By Raena Murakami, Public Relations and Communications Co-Director
When you think of traveling in Japan, what destinations come to mind? Most people would say Tokyo, Kyoto, Osaka, and other well-known cities. But what about Togakushi? With Golden Week approaching, Chiara Terzuolo and Rie Miyoshi challenged our notions of travel in Japan by encouraging travelers to explore beyond the typical cities and make the most of the varied experiences that Japan has to offer. They also brought to light important issues that the Japanese tourism industry faces in bringing inbound tourists to hidden and undiscovered regions in the country.
Chiara Terzuolo of Veltra shared that the number of foreign visitors to Japan has reached new heights: in 2016, Japan surpassed its original target of 20 million foreign visitors for the 2020 Olympics, and now has a new goal of attracting 40 million tourists by 2020. However, she also highlighted several issues the government faces as it works to reach that goal, including the language barrier, the lack of infrastructure to handle the growing number of tourists, and the gap between what visitors want and what tours and other activities offer them. But Japan can rise to challenge.
Chiara explained that some improvements the government can make include relaxing visa policies for visitors and tailoring tours and activities so that they fit the interests of foreign tourists. She also noted that tourist boards should focus on targeting travelers from countries that make up the majority of foreign visitors, such as China, Taiwan, South Korea, and ASEAN countries. She added that making Wi-Fi and ATM accessible, as well as providing accessibility for travelers with disabilities, would help boost tourism to more regions in the country.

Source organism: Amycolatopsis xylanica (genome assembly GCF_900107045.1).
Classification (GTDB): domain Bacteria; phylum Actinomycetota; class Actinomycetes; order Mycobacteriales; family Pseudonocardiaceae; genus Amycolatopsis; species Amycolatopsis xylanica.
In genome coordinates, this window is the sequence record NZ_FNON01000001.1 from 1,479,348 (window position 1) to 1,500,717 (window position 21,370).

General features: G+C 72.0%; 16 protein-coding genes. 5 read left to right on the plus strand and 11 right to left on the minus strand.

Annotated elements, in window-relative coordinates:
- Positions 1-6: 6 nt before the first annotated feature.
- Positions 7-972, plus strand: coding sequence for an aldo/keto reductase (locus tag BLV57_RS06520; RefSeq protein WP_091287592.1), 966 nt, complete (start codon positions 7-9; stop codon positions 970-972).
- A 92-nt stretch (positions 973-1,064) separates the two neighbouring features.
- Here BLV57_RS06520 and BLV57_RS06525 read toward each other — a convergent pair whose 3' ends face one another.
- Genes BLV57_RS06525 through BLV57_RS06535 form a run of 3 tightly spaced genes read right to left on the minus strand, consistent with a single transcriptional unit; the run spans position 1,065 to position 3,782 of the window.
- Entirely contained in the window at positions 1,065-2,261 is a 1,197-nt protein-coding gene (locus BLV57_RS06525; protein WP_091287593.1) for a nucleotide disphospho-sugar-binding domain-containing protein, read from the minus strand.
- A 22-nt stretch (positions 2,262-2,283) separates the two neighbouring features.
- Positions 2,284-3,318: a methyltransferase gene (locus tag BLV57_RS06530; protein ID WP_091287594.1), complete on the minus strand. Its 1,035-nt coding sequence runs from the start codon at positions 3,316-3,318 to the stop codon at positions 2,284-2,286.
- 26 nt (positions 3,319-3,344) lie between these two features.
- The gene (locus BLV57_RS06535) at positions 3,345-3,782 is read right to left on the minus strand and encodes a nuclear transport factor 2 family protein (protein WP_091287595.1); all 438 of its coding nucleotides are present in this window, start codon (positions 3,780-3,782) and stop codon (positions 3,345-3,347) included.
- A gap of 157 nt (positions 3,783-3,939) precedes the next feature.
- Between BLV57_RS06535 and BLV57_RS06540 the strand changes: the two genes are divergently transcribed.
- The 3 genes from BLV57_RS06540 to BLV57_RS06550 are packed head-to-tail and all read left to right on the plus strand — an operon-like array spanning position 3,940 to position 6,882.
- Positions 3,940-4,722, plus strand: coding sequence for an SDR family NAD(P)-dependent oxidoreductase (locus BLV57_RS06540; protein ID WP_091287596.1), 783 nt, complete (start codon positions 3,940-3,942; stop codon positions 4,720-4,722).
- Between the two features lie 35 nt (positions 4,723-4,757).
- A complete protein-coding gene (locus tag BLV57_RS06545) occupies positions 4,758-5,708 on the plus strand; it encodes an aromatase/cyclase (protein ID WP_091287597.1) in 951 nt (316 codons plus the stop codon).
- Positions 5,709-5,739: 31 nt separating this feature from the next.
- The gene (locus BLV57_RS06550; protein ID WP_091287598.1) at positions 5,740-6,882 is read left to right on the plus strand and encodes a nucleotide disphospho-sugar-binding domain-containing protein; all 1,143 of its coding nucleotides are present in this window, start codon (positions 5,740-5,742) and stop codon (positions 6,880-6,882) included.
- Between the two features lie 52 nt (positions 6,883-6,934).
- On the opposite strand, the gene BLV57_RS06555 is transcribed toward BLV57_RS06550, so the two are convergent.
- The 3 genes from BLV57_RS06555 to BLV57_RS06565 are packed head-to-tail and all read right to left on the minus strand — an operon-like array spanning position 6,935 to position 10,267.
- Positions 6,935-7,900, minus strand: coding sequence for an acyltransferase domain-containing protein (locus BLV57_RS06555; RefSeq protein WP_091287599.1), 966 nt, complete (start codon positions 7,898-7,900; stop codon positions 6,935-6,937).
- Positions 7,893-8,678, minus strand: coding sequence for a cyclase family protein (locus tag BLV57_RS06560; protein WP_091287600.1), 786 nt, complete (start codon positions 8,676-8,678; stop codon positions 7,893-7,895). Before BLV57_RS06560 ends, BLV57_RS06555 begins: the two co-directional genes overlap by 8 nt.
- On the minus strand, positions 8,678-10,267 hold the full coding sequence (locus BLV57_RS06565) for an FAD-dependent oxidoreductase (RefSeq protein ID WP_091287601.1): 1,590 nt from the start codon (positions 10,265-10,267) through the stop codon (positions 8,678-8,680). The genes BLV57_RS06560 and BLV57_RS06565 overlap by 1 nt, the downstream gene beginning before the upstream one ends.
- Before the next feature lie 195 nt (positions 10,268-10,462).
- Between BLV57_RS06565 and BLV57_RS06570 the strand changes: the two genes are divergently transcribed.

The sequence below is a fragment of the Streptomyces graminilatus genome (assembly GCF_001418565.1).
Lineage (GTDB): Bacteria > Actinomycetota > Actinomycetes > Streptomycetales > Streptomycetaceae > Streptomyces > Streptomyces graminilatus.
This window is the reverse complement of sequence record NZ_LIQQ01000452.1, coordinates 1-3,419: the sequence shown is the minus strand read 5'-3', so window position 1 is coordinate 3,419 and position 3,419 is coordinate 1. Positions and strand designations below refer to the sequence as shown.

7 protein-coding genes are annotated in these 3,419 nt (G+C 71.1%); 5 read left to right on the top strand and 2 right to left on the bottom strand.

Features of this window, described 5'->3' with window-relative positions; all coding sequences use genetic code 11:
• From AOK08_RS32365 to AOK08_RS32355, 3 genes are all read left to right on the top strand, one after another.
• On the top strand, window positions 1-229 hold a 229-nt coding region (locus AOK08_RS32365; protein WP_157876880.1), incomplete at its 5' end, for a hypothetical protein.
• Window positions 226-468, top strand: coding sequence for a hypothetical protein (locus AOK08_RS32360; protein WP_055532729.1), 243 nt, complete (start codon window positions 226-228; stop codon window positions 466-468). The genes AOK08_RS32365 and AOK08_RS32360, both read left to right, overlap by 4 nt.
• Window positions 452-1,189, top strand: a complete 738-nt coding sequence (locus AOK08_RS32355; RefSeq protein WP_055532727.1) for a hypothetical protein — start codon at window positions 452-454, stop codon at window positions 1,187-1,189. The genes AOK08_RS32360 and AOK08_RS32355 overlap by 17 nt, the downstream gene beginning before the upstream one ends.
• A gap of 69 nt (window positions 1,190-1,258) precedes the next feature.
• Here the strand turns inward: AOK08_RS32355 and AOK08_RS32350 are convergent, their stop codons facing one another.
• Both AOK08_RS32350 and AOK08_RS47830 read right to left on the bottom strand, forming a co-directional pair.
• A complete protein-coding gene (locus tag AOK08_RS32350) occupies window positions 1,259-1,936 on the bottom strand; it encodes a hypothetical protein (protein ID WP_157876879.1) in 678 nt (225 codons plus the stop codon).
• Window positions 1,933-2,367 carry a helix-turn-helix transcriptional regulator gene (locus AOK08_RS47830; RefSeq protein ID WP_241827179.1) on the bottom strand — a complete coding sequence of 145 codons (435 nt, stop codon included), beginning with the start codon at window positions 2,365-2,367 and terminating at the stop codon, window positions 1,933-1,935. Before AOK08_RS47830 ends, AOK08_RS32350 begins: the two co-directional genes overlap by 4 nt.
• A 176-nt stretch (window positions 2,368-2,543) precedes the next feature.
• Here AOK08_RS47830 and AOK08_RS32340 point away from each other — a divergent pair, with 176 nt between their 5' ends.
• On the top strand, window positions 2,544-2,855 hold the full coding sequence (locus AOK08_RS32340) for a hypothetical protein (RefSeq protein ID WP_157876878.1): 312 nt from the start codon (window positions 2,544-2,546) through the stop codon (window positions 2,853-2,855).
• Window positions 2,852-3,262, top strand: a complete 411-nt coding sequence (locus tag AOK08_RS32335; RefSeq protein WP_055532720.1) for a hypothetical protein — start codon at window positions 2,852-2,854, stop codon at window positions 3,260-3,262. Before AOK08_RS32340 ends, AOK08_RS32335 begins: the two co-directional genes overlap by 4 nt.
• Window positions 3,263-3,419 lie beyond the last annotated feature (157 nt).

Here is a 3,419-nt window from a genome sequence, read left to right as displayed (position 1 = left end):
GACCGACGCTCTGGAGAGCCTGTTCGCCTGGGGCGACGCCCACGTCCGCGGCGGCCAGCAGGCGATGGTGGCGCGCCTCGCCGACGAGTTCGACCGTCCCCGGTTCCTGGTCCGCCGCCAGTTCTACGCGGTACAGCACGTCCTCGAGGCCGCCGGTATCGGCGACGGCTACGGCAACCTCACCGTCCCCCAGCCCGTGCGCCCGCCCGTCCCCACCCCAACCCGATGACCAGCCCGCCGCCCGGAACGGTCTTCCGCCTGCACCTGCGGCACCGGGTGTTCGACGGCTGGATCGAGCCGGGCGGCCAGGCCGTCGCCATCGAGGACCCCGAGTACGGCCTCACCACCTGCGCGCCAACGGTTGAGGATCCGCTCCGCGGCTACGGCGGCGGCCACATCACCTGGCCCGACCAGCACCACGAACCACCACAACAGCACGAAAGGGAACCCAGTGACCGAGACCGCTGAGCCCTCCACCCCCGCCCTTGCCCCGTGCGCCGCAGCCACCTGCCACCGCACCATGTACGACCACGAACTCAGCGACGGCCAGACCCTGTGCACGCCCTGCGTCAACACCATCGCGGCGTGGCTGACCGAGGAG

Rie Miyoshi of Outdoor Japan promotes local regions in Japan, especially for outdoor travel and activities. She shared that many foreigners aren’t aware of the wide range of experiences they can have in Japan, beyond the typical tourist attractions. She consults with tourism boards to find unique locales for tourists so that they can discover less-known, hidden places or “secret villages.” She explained that regional tourist boards should share their stories and boost promotion in order to increase the number of visitors. According to Rie, it’s Japan’s little, unique details and experiences that keep tourists coming back to the country. She also noted there are many cheap, versatile, and accessible outdoor activities that are close to major cities like Tokyo and can be done in a day. Japan is a country that offers something for everyone.
Chiara and Rie work with local tourist offices to help them hone what to promote that would appeal to inbound tourists. They both emphasized the importance of branding for the individual prefectures, especially considering the different attractions available across different tourist destinations. For instance, Kyoto already attracts a lot of visitors and therefore does not do a lot of promotion. But a smaller city like Kawagoe has also done a great job of promoting itself as a traditional castle town and has attracted many tourists. Other regions are promoting festivals or art exhibits to draw tourists. These regions need to continue to promote themselves to raise awareness of their unique cultural offerings.
And what were their top picks for Golden Week? Chiara recommends Hakuba, even in the green season, and Izu Oshima, a volcanic island, which is accessible by ferry from Tokyo. Rie enjoys Niijima, a beautiful beach island, and Niigata for onsen, outdoor activities, and great food.
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